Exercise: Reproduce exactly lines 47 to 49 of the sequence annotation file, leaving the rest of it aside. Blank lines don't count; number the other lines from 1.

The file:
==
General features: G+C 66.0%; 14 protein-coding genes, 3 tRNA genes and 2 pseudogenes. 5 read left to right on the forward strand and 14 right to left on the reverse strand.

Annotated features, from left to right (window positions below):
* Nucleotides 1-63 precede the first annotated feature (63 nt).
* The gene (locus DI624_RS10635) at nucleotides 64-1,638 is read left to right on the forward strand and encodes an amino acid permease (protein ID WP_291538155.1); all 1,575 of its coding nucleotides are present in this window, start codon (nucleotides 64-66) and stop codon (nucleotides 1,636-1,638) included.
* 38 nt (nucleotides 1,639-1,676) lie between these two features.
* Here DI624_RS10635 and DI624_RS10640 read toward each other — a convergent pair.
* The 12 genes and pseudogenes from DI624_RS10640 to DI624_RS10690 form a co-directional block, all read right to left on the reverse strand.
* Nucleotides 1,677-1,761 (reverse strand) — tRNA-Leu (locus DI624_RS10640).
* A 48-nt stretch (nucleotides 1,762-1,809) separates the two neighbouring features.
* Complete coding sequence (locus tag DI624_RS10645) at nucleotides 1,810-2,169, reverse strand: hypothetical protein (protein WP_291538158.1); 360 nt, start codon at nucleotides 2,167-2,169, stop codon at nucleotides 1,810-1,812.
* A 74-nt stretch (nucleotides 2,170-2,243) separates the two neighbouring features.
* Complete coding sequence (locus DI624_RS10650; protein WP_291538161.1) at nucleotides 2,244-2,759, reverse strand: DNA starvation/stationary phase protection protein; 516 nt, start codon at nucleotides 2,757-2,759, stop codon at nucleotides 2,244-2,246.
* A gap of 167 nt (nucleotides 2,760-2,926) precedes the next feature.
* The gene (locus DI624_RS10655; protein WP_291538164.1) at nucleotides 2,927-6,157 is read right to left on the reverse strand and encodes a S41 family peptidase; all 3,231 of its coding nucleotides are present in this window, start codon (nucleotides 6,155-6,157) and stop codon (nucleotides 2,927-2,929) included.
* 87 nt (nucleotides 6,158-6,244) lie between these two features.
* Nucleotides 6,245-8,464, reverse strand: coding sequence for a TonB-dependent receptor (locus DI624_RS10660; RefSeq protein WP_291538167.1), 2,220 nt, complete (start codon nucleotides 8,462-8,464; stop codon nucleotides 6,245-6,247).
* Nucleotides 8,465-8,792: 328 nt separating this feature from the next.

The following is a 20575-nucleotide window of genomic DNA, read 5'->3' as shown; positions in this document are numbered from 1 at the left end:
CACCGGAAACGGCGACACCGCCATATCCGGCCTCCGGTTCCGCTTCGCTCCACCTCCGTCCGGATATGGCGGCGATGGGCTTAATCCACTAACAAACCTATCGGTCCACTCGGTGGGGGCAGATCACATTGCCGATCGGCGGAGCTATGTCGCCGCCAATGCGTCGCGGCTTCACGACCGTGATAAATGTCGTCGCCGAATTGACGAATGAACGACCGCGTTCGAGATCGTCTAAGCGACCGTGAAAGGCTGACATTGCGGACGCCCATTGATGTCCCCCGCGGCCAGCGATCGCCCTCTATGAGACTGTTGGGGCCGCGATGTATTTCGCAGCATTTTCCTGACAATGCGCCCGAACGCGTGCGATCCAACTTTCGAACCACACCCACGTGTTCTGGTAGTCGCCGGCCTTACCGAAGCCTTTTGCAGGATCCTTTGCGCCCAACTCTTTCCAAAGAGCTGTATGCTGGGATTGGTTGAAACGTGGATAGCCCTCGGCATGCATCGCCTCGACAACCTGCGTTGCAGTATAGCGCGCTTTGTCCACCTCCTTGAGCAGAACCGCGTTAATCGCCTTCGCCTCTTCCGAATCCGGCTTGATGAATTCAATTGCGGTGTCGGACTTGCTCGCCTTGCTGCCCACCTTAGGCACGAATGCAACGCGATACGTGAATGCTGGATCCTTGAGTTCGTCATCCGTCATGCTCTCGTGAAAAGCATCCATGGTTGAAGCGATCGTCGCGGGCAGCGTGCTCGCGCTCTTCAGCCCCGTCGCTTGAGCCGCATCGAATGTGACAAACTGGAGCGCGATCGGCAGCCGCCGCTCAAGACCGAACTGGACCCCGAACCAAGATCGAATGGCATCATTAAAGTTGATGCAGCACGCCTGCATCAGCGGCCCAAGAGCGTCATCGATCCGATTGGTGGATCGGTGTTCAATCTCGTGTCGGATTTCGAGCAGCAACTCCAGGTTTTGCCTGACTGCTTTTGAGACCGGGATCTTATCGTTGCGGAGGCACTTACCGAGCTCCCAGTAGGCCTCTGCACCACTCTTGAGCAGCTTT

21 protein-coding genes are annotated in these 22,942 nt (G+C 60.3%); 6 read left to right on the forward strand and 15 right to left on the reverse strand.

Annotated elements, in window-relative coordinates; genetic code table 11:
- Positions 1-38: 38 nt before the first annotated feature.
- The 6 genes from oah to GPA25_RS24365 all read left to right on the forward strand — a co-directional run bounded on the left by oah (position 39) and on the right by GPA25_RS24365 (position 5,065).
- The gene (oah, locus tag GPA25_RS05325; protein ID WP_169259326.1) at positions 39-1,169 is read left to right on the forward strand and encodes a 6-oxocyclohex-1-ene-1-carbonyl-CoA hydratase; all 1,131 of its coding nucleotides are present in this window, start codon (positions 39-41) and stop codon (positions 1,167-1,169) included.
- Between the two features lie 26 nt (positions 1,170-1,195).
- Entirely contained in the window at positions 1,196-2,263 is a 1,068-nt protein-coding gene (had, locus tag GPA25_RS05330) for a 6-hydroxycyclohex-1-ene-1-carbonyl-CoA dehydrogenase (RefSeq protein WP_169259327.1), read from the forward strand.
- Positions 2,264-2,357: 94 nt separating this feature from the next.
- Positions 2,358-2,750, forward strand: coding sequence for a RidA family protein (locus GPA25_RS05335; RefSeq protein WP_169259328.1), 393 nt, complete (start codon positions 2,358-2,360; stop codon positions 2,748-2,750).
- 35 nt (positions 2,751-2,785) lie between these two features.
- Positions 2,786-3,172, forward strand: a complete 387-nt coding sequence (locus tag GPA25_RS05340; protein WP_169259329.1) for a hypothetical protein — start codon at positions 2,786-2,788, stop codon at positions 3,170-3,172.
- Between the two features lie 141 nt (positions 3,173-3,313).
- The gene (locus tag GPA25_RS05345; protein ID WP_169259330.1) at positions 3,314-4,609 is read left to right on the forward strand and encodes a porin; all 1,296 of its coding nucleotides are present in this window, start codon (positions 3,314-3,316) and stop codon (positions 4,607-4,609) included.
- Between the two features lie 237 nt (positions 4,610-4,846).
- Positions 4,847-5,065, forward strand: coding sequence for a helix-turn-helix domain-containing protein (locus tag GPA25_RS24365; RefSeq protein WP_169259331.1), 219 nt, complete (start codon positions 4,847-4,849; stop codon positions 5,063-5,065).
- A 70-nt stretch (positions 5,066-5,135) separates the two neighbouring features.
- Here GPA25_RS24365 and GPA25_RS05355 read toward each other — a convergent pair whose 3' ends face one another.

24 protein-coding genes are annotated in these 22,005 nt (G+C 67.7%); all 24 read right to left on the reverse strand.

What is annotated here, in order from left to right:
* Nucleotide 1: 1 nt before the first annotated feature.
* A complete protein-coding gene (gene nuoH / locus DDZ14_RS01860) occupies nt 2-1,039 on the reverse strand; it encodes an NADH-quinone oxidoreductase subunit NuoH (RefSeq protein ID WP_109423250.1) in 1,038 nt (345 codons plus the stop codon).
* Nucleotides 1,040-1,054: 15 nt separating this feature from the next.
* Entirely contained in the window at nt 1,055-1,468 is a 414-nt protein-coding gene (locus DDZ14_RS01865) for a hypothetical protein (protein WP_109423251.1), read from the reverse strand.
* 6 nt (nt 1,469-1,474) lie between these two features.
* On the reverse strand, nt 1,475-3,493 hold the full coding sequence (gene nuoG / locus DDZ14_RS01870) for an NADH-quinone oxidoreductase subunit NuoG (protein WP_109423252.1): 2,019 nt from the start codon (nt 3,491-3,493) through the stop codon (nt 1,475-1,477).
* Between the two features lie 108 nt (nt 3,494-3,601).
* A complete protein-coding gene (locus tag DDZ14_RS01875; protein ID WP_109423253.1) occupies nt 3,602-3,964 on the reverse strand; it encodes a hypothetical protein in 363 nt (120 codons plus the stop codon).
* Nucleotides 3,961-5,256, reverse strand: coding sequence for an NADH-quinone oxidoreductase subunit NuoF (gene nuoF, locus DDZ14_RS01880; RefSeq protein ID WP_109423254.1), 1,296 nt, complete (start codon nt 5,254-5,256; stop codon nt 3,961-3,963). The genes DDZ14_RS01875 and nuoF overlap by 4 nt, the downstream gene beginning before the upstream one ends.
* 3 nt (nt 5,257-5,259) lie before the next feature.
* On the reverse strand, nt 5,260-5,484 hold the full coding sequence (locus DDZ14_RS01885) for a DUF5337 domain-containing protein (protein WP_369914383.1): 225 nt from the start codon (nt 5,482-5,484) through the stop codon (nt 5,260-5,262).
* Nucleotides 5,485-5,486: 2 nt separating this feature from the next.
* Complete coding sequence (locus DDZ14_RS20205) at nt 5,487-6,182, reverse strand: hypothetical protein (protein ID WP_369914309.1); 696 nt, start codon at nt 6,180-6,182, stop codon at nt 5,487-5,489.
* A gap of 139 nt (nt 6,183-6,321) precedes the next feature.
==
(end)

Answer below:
* Nucleotides 3,961-5,256, reverse strand: coding sequence for an NADH-quinone oxidoreductase subunit NuoF (gene nuoF, locus DDZ14_RS01880; RefSeq protein ID WP_109423254.1), 1,296 nt, complete (start codon nt 5,254-5,256; stop codon nt 3,961-3,963). The genes DDZ14_RS01875 and nuoF overlap by 4 nt, the downstream gene beginning before the upstream one ends.
* 3 nt (nt 5,257-5,259) lie before the next feature.
* On the reverse strand, nt 5,260-5,484 hold the full coding sequence (locus DDZ14_RS01885) for a DUF5337 domain-containing protein (protein WP_369914383.1): 225 nt from the start codon (nt 5,482-5,484) through the stop codon (nt 5,260-5,262).